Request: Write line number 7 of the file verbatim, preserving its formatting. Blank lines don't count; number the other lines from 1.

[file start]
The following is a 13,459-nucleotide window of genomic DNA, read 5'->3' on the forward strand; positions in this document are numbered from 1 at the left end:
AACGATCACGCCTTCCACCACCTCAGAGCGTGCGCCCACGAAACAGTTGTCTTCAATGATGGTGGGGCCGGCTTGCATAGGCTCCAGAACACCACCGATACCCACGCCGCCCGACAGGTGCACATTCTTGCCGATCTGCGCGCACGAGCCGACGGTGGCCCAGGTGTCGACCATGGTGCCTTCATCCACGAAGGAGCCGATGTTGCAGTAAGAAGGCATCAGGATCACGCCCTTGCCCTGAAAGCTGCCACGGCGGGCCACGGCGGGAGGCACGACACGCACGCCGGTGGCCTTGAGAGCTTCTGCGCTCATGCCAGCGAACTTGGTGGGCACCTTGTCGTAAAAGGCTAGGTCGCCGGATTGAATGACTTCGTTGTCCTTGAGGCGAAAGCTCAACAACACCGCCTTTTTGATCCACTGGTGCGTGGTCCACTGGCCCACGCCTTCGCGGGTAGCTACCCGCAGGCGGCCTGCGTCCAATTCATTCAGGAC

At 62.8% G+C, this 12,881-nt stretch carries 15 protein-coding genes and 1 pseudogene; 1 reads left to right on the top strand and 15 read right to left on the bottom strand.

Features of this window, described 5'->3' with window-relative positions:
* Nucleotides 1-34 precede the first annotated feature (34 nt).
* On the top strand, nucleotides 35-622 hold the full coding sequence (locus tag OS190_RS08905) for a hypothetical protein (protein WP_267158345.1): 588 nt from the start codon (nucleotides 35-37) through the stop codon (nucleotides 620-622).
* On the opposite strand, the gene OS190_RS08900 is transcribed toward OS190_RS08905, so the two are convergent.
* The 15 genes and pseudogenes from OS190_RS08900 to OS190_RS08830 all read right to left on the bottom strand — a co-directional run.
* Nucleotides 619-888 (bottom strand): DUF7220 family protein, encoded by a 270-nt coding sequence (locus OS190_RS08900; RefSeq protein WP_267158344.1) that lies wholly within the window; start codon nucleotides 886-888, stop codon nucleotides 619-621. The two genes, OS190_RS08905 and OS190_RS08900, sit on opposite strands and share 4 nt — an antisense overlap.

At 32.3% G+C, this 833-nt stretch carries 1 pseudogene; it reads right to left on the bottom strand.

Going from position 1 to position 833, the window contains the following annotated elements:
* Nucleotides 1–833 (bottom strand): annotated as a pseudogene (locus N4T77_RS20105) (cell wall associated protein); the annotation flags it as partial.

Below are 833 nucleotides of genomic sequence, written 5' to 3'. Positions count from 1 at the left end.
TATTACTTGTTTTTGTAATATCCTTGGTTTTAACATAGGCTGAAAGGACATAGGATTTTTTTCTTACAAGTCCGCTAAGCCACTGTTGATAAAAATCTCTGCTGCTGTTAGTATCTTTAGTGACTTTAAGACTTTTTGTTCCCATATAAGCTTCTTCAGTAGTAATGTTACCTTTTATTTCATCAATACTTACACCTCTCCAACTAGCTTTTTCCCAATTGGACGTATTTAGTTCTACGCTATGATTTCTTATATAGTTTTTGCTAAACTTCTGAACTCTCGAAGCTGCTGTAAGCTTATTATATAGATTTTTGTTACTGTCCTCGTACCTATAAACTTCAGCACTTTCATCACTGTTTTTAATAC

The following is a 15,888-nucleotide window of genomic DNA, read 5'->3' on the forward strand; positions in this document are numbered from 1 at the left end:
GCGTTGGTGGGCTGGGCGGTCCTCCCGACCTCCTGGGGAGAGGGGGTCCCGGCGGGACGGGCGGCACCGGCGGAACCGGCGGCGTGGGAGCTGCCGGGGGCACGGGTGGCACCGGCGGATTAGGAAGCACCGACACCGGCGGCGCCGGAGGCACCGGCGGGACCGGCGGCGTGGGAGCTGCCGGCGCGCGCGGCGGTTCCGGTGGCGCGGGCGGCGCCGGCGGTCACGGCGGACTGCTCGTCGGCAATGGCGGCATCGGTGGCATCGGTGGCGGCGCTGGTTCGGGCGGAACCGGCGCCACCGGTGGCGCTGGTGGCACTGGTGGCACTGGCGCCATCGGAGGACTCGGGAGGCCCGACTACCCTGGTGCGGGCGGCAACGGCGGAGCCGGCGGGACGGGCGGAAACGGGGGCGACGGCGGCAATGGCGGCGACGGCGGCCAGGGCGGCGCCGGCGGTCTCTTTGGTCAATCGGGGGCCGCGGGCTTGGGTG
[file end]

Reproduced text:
* On the opposite strand, the gene OS190_RS08900 is transcribed toward OS190_RS08905, so the two are convergent.